INDIANAPOLIS — The Pacers finally have a chance to relax.
With nothing at stake Wednesday night in Orlando, coach Frank Vogel plans to rest three of his starters and limit the minutes for the other two. Players and coaches are smiling again, and the stress of 5½ grinding months of tracking standings and scores seems to have vanished, literally overnight.
It’s a welcome respite for the Eastern Conference’s top playoff seed.
“I think now it’s time to just play basketball,” All-Star starter Paul George said Tuesday, less than 24 hours after the Pacers locked up home-court advantage through the conference finals. “We can really focus on basketball and focus on our other goal.”
That would be winning a title, and home-court advantage should help Indiana after it had an NBA-best 35-6 home record this season. The next quest begins this weekend when Atlanta comes to town for a best-of-seven playoff series for the second straight year.
But it was a rugged path getting here, something George was reminded of Wednesday.
Exactly one year ago, he and three of his teammates stood at the finish line of the Boston Marathon before leaving to get some food. About 30 minutes later, two bombs went off.
“We were right there,” George said as expressed condolences to the people of Boston on the one-year anniversary of the tragedy. “That day could have turned out bad for all of us.”
Instead, George and the Pacers went on to a successful playoff run — beating the Knicks in the second round and pushing Miami to seven games in the conference finals.
They returned this season with one regular-season goal — to make sure they would host Game 7 instead of playing at Miami, a feat that looked increasingly plausible after a 33-7 start and even probable when they took a three-game lead over Miami on March 26.
A late-season swoon threatened everything.
On March 31, the reeling Pacers surrendered the lead, trailing the Heat by mere percentage points. Indiana retook the top spot last Wednesday before giving it right back with a loss at Miami two nights later. Another loss by the two-time defending NBA champs, at Atlanta on Saturday, again gave Indiana the inside track and this time the Pacers took advantage by beating Oklahoma City.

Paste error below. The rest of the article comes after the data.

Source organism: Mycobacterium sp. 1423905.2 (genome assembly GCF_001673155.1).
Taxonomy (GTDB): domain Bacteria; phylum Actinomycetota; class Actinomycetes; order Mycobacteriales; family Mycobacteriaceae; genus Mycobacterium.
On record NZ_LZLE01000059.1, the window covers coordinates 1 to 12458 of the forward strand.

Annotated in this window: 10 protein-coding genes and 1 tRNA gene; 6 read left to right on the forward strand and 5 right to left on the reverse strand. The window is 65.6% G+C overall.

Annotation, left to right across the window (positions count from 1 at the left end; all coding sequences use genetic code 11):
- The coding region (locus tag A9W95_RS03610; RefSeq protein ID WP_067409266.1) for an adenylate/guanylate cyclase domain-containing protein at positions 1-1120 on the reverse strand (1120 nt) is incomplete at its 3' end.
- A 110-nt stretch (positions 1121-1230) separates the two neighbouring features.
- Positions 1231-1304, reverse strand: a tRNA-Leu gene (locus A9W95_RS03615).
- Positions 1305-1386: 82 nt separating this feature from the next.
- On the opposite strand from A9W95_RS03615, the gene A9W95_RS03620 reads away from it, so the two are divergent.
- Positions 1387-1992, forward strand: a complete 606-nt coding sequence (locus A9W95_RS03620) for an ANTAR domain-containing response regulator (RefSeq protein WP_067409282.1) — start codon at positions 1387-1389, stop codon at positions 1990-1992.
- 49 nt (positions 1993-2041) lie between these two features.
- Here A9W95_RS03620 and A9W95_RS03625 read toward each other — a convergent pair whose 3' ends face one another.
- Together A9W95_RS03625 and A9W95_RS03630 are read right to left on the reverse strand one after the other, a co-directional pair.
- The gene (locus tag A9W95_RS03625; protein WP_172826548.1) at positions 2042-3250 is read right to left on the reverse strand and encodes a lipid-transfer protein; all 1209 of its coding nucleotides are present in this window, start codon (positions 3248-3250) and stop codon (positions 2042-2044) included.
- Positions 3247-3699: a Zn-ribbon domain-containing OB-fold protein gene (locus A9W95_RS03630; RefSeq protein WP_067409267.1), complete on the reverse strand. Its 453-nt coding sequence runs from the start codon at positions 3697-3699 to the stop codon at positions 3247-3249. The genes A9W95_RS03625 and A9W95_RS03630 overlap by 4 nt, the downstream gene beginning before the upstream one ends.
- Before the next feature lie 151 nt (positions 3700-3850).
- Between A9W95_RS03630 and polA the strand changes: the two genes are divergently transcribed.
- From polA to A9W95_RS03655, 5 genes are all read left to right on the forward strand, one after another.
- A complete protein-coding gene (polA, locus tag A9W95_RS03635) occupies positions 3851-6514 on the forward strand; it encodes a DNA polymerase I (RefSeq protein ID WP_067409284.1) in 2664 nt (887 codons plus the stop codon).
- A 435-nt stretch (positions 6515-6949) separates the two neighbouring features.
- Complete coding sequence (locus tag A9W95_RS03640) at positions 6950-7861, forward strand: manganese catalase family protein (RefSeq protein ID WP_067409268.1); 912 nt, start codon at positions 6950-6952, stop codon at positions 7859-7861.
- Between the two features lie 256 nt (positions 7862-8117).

The Heat (54-27) then conceded the top spot Monday night by keeping LeBron James and Chris Bosh on the bench at Washington.
Indiana (55-26) enters the playoffs as the East’s top seed for the first time in a decade and only the third time in the franchise’s NBA history — and all this despite going 11-13 since March 1 and failing to win consecutive games since a four-game winning streak ended March 19.
Indiana has looked fatigued and out of sync for most of the second half.
But with the regular-season race over, the Pacers seem more at ease.
“We’re feeling good,” Lance Stephenson said with a smile, noting that the Pacers are starting to have fun. “We worked hard all season to get it, we deserve it and we’re ready for business.”
Vogel believes what his team needs most now is rest.
He said George, Stephenson and David West would rest against the Magic, while Roy Hibbert and George Hill will log something less than their customarily heavy minutes.
Vogel hopes the decision will help Hibbert and Hill get jump-started before the playoffs. Hibbert missed all nine of his shots in Sunday’s victory over Oklahoma City, while Hill has taken just three total shots in Indiana’s last two games.
Vogel made a similar decision last week, benching all five starters against the floundering Bucks. Indiana’s backups still managed to win the game, giving them a confidence boost in the run up to the playoffs, and after looking rusty at Miami, the rested starters appeared to be re-energized Sunday.
Now the Pacers have the luxury of starting over.
“The last month or so, we weren’t really focused on outcome as much as we were focused on the process,” Vogel said. “Today was no different from that standpoint, but we started to get that playoff juice going.”
The question, of course, is whether some extra rest and a new purpose can propel the Pacers into their first NBA Finals since 2000.
“We set our goal at the beginning of the season, and we accomplished the job,” Stephenson said. “Now we’ve got to take it to the next level and finish the job.”